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Industry Spotlight > Women in Wealth

Financial Vigilance Boosts Women's Security: Study

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Owning a life insurance policy improves a woman’s confidence in the future, according to a new report.

The study, undertaken for Penn Mutual Life Insurance Co. by the Cicero Group, Salt Lake City, Utah, explores how women’s dreams, self-perceptions and plans relate to their financial preparedness. Cicero Group polled 600 women nationwide in May 2009 to determine whether financial preparedness improved their well-being.

Women who plan for their financial future are happier and more confident than those who don’t, the survey concludes.

In addition, the survey found, women who own life insurance have the following qualities:

? Are more confident they will achieve their goals (43% of insured women are confident of this, vs. 34% of uninsured women;

? Are more confident in their decision making (42% vs. 34%);

? Look forward to retirement (78% vs. 68%);

? Believe their opinion is important (86% vs. 80%);

? Look forward to new challenges (86% vs. 79%); and

? Enjoy taking charge of situations (56% vs. 49%)

“Women are more confident that they’ll achieve their goals when they are insured,” said Eileen McDonnell, the executive vice president and chief marketing officer at Penn Mutual Life, Horsham, Pa. “Women who take an active role in the planning of their financial future actually are able to enjoy their life more than those who don’t.”

Industry efforts to raise awareness among women of the need to prepare financially have so far failed to close a gender gap. McDonnell says that women today are still underinsured compared to their male counterparts, despite the fact that many of them–including 60% of women with an MBA–earn more than their husbands. Greater than 50% of women undervalue their contributions at home and work by at least $10,000.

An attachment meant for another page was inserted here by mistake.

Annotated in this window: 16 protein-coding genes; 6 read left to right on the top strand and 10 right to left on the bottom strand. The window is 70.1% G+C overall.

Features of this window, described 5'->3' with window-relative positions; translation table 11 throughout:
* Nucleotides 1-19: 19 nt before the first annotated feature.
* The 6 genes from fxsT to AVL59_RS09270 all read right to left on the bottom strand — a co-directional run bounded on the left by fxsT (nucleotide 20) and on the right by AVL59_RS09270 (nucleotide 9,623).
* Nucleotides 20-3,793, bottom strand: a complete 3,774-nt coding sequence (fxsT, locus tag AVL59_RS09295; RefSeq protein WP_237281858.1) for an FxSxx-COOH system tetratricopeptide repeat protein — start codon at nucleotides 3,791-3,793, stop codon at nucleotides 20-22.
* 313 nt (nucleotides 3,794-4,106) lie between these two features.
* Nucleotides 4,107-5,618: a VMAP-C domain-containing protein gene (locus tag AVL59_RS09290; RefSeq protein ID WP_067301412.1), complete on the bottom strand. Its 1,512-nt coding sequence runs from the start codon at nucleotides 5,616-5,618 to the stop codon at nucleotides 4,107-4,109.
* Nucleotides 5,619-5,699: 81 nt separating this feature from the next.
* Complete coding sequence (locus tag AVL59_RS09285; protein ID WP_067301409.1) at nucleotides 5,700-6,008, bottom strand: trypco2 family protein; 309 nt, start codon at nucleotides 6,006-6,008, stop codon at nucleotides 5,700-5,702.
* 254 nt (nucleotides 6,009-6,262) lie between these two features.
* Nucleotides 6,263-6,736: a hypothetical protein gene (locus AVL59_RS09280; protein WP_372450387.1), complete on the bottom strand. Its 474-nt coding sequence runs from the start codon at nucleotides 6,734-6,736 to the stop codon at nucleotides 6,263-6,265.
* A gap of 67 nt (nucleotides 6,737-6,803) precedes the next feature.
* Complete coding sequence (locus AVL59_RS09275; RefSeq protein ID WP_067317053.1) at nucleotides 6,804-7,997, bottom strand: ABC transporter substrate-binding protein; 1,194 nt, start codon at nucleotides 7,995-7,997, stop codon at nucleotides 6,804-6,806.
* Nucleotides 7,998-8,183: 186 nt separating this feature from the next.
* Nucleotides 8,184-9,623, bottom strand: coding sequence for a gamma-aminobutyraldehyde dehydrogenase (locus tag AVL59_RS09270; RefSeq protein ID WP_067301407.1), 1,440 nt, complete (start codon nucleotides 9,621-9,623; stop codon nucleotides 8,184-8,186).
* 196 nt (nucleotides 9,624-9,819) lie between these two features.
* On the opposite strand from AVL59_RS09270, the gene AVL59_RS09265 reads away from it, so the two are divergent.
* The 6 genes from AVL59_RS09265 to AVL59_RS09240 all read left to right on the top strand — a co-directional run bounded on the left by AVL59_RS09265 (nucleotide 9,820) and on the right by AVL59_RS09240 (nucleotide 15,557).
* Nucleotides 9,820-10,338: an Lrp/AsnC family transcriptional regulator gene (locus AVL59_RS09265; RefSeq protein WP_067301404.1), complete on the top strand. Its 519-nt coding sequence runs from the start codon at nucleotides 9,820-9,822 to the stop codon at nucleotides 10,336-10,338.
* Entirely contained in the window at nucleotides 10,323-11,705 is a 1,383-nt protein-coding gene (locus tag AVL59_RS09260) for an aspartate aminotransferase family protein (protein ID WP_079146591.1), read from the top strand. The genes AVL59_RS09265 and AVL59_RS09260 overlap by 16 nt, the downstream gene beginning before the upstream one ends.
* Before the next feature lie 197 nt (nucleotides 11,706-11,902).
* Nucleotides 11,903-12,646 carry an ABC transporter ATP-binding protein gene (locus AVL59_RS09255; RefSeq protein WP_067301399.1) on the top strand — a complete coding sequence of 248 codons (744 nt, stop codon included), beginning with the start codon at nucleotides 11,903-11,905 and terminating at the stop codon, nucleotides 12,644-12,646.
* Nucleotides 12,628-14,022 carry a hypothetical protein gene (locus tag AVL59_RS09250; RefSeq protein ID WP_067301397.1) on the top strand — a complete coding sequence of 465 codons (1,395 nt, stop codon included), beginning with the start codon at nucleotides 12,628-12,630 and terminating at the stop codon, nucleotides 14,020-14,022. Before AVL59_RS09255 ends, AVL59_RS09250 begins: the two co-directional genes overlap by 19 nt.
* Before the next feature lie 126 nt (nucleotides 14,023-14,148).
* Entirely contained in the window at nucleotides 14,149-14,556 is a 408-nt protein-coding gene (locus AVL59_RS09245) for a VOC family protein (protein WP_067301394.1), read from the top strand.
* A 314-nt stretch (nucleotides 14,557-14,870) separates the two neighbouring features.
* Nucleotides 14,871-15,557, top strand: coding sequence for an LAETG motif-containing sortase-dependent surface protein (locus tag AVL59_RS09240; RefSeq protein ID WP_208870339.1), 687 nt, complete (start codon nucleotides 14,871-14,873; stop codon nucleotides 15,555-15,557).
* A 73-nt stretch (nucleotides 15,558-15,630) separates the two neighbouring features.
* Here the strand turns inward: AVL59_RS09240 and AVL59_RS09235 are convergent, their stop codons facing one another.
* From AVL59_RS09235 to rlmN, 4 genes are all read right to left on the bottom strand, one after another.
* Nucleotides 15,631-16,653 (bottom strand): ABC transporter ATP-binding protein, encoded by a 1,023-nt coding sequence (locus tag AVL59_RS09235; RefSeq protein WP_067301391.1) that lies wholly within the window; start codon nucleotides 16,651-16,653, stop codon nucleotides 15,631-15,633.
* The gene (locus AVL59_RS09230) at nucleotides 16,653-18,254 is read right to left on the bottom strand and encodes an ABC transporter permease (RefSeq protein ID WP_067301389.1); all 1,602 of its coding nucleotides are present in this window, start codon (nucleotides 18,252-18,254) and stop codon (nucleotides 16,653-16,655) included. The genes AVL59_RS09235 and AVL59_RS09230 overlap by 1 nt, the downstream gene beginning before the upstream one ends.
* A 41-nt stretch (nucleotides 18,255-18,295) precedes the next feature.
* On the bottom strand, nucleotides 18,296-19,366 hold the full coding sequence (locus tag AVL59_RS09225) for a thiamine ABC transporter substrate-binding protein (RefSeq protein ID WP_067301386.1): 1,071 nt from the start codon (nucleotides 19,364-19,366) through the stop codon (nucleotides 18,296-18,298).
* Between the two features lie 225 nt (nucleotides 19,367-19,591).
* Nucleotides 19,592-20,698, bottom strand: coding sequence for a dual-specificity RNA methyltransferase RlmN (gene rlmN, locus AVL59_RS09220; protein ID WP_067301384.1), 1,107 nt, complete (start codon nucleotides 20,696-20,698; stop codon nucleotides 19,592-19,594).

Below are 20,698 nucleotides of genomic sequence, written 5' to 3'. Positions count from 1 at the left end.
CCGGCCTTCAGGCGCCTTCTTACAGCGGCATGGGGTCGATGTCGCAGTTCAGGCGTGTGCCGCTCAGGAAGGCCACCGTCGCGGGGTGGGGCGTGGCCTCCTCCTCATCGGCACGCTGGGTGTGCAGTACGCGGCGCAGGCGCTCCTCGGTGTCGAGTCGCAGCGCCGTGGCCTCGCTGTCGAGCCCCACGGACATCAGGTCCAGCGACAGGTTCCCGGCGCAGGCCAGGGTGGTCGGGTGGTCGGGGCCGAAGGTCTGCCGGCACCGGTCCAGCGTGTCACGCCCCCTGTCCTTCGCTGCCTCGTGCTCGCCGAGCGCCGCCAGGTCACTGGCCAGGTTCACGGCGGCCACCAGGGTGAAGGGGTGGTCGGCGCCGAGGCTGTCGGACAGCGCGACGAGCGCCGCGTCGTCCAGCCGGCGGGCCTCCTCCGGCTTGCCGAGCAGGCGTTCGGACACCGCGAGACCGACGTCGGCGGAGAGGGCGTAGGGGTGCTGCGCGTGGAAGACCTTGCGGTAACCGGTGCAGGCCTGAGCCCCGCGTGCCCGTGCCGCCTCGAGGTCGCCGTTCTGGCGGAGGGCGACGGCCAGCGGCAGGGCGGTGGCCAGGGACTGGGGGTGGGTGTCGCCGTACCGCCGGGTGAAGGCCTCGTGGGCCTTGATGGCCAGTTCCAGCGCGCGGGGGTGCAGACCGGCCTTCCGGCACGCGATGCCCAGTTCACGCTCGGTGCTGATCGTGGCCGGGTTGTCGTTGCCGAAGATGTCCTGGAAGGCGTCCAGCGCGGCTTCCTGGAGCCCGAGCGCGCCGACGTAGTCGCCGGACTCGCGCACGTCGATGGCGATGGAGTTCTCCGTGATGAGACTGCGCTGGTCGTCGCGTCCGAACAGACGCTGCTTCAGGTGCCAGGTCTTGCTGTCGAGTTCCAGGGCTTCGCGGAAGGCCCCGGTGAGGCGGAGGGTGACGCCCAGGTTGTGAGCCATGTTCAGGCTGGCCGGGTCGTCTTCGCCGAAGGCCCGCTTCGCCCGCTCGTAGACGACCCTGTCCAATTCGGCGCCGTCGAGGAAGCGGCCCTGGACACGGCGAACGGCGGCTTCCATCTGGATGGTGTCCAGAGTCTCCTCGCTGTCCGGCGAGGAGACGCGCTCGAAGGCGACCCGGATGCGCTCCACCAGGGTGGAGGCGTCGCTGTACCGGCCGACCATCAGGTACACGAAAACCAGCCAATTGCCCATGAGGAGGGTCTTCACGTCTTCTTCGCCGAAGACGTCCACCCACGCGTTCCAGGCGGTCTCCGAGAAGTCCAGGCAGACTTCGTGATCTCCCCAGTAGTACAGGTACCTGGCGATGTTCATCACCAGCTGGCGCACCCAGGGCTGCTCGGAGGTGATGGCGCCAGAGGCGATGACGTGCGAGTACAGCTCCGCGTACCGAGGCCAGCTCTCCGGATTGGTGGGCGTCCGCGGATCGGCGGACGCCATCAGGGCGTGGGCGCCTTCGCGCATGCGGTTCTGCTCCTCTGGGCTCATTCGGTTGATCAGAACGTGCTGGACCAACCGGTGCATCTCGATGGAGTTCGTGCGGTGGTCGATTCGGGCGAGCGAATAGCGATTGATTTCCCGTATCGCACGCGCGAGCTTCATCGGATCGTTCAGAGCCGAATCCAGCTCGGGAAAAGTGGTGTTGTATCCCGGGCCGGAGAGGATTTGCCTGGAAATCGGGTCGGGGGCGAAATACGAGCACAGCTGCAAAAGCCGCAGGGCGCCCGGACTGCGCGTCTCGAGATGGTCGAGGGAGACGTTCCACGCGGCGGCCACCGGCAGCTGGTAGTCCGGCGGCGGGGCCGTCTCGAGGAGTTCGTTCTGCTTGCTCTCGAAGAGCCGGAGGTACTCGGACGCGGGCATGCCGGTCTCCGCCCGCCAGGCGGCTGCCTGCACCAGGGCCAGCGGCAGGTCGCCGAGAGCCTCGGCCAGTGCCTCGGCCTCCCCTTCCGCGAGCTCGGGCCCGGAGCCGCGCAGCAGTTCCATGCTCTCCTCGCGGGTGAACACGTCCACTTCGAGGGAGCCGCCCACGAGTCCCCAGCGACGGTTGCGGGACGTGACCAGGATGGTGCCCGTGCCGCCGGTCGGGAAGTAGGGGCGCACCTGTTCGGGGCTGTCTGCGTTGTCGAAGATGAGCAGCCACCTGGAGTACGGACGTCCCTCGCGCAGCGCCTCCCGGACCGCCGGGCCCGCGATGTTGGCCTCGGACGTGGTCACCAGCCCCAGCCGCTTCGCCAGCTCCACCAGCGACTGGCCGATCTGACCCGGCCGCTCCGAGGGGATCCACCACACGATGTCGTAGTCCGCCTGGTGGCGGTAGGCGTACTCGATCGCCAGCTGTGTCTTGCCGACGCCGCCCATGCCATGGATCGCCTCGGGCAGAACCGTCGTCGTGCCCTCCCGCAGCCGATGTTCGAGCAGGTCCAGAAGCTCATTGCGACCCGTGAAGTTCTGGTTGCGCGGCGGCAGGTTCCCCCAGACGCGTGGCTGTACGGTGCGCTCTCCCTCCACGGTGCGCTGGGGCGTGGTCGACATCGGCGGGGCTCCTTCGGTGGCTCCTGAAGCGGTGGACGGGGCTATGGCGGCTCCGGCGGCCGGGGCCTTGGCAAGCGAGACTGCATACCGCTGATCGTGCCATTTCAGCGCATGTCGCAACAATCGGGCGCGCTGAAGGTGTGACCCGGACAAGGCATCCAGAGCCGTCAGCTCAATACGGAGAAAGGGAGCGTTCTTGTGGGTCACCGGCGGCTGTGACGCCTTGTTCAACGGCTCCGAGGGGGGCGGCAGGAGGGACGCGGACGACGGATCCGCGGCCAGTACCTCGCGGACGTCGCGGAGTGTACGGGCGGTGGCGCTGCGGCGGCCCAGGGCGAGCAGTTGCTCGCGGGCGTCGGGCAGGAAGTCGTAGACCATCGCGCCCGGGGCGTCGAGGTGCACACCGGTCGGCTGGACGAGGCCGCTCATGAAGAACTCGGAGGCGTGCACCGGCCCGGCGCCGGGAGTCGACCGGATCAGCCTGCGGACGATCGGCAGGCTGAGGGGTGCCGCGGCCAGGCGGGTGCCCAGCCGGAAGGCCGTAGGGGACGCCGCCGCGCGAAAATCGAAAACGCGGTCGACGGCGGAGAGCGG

Why should this be?

“Women, because they’re wired by nature to nurture, tend to take a back seat [to men] when planning for their financial needs,” say McDonnell. “And so they don’t accurately translate the value of their economic contributions at both home and work.”

The lack of planning represents a big opportunity for producers–most of whom of men. But McDonnell observes that 70% of women are “gender-neutral” about whom they engage as their advisor. While many insurers are intensifying efforts to hire more female advisors, most women simply want an advisor who is professionally qualified and understands their unique financial needs, given their life stage and values.

Conversely, those advisors who fail to acknowledge women’s financial needs and concerns stand to lose business, particularly in cases involving surviving spouses of male clients who pass away, says McDonnell,.

“Some 70% of widows change their advisors within the first 3 years of their husband’s death,” says McDonnell. “So from a pure retention standpoint, it’s important for male advisors to learn the financial concerns of women and, more specifically their clients, to ensure they don’t lose a big part of their book of business.”

Women who own life insurance are half as likely as those who don’t to believe their standard of living will be substantially lower in retirement than it was while they were working (9% vs. 18%), the study notes. Almost half as many expect to work half-time or more in retirement (8% vs. 15%). And 94% of women who own life insurance rate their happiness a 5, 6, or 7 (on a 1 to 7 scale), compared to 83% of women who do not own life insurance.

“Because most women perceive that their worth is not that of the male counterparts and because many advisors working with these women don’t accurately assess what women’s activities equate to economically, we’ve underinsured women,” McDonnell says. “So you may have a client base that is 50% female today and thinking that you’re doing a good job. But when compared to their male counterparts, these women don’t have the same level of insurance.”